Monday, April 07, 2008

Shifting strands

Just purchased a copy of “Home Sweet Home”, a book about Banksy the graffiti artist from Bristol who manages to be celebrated and anonymous at the same time. The book is full of pictures of his early, and now lost, work on the walls (etc.) of Bristol. It has been produced by a friend, Steve Wright – and he is evidently a close friend as some of Banksy’s work only lasted a few days in situ before being erased by a dubious City Council. Banksy is definitely “in” at the moment with lots of celebs now paying silly money for his work. But I wonder whether this popularity will last, or will he prove essentially ephemeral, just like much of his street art.

The pictures in the book are backed up with a good commentary and one, as a Bristolian myself, I can easily enjoy with all the name dropping from the local scene - and the pinpointing of the sites of his work. As I said much of his work didn’t last long, but some has, and reading the book makes me feel I’ve been travelling around my home city with my eyes closed all these years. My excuse is that, being a good few years younger than me, Banksy’s prolific “Bristol period” came after my youth. Around the time Banksy was transforming (or vandalising, depending on your point of view) Bristol’s various vertical planes I had a young family and when I did step out in Bristol it was usually to the park with the kids, to the local DIY store as we decorated - in a highly non graffiti style - another room in our house, or to the local pub (in a locality not it seems ever frequented by Banksy).

The book also talks about Bristol and why it seems to have spawned a healthly “graffers” culture – initially inspired by the New York scene - and also a slightly off kilter and individual music scene – think trip-hop, Massive Attack, Portishead. It suggests Bristol as being particularly laid back, easy going (which of course could also be easily interpreted as slow or backward), multiculturally well established, and – well - a little bit different than your average British city. But it is also not afraid to put forward other viewpoints such as The Bristol Blogger’s who thinks pretty much all of the above is basically a load of tosh. Depending on my mood I can happily support both viewpoints!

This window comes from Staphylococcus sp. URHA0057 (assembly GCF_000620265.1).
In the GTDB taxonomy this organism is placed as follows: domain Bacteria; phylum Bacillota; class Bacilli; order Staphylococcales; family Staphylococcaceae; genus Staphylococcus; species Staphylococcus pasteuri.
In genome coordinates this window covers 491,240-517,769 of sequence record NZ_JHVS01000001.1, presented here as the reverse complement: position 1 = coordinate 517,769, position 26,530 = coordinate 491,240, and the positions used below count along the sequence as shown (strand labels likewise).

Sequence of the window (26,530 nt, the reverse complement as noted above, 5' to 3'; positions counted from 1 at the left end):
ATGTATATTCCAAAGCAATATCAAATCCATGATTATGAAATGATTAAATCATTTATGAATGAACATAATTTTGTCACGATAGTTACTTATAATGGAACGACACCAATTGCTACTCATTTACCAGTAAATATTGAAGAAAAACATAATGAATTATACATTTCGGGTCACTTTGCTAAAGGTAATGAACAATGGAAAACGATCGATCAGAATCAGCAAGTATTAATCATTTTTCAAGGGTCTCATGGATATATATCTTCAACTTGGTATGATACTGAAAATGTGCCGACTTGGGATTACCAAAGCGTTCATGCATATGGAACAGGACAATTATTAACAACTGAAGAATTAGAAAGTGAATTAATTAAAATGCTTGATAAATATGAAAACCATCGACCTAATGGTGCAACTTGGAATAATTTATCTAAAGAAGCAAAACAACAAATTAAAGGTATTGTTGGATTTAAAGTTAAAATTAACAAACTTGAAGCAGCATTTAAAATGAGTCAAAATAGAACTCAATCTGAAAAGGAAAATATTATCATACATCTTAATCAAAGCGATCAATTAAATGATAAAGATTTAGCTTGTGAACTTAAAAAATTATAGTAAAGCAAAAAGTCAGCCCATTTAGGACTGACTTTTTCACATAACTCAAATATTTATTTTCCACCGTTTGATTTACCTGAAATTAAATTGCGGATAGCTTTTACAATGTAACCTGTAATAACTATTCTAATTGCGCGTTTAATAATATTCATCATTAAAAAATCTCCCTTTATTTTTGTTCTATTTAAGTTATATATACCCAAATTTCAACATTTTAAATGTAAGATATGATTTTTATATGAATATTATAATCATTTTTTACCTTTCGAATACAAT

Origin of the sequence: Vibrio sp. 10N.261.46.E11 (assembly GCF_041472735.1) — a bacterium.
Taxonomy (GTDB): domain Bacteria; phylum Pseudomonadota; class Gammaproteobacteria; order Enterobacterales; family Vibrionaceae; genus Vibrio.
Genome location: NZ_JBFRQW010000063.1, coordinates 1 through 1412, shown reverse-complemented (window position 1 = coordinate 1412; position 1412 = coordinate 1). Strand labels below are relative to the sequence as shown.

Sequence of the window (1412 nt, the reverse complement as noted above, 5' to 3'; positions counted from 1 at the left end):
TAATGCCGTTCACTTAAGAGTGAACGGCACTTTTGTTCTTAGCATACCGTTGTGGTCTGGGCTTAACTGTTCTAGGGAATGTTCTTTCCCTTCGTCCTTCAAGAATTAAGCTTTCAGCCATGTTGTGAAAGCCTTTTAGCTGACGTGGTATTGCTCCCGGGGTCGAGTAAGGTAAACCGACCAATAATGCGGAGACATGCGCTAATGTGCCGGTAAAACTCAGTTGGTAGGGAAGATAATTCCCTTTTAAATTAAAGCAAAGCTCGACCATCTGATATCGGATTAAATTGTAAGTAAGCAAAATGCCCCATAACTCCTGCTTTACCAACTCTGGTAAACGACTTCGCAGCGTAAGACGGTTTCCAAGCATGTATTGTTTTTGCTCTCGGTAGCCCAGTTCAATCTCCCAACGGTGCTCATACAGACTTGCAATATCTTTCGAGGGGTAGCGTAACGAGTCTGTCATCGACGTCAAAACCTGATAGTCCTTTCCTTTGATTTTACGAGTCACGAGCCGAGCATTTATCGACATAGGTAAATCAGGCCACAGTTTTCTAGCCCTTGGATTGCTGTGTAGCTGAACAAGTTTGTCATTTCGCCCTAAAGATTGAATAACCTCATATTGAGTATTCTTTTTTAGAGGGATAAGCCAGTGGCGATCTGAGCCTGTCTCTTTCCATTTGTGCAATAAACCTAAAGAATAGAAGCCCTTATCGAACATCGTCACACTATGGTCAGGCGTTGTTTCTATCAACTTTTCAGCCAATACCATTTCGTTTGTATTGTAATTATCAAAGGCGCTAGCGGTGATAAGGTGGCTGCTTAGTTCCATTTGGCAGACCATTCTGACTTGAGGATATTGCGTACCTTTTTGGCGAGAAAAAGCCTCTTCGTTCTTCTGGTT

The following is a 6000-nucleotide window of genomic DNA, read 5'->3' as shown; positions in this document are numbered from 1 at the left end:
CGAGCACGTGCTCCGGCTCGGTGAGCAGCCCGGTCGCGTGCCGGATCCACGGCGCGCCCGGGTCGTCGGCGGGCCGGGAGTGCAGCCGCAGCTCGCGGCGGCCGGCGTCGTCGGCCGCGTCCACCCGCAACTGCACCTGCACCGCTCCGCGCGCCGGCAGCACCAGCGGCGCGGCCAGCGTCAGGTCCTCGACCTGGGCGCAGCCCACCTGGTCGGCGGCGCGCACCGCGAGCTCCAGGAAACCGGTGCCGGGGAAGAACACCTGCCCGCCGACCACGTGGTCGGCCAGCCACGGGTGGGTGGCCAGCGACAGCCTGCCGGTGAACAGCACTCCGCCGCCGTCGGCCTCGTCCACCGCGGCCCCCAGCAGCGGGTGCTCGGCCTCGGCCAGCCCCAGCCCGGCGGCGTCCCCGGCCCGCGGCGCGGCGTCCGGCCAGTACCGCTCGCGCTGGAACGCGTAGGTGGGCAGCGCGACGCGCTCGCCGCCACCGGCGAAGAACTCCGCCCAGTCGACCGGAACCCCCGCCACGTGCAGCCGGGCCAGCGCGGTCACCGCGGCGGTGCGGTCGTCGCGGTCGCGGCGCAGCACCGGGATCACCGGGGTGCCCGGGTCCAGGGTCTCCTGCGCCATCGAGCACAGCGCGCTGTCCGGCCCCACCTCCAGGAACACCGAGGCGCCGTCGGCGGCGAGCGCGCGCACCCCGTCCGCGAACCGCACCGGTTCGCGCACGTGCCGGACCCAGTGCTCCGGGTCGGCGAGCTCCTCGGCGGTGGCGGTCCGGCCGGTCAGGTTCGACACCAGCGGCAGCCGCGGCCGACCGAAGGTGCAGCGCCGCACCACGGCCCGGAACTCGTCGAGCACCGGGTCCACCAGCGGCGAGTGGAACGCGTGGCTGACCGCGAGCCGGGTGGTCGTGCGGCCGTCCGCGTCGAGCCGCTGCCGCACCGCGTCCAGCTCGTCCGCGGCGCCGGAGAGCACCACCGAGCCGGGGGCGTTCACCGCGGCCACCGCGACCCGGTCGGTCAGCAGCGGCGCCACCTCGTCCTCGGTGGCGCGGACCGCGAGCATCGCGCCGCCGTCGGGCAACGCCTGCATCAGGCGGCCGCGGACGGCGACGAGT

By now you’re probably thinking “ah, any second now a link to a bit of Bristol based music will come”. No, I am from Bristol after all, so that would be too obvious a destination. But, yes, we have now reached the music bit.

The book, Banksy’s take on art, and the possibly rose tinted view of Bristol, brought to mind what is probably my favourite ever album title – sub-title, really, to be precise:

I love it, it has a wonderful symmetry about it – the exchange of two letters is a simple dislocation, rendering the whole phrase subtly different - and it also perfectly describes the content of the album -“Mutant Disco” - which presents some of New York based ZE Records early output. Mixing elements of punk, post punk, and latin with disco it presents something distinctive and just a little offbeat.

It’s April, but it’s 1981. Ian Penman has just finished the notes for the album. They come across as a fantastic stream of consciousness, thrown up onto the wall that is the back sleeve, rather like a “graffer’s” tour de force. Tracing a brick half way along and half way down he has this to say:

“August Darnell – Kid Creole The Action Man, the man in the white suit – is something akin to this generation’s Cole Porter: a songwriter’s songwriter. The sly saviour! Tight, he’s right! Probably one of the last poets we’ll get. His lyrical country is there for the touring. It is cavalier, cinemascope and carnal. It’s a subliminal carnival, a bit of a circus, a sip of a cocktail: highly amorous, light-headed and heavy lidded.”

Then, a few bricks down, this:

“Side One of this albums reveals – and conceals – The Coconuts muse/ruse splintered into all its shifting splendour. All three tracks are shots off the main block: Coati Mundi’s super rapper’s ego on the analyst couch. Gichi Dan’s gangster rap ….. and Don Armando Bonilla’s deputy in song, Ms Fonda Rae. Spot the similarities, rearrange the resonances, do what you will – but dance, just dance.”

Wonderful stuff, as is Coati Mundi (aka Andy Hernandez of Kid Creole & The Coconuts) and “Que Pasa/Me No Pop I”. This is the kind of ephemera that really does it for me.

Blimey! We’ve got there (somewhere? nowhere?) in the end!

Coati Mundi – Que Pasa/Me No Pop I 1981

The original album had six tracks which are now available, together with other Ze output across two CDs. You can find the Coati Mundi track on Volume Two.

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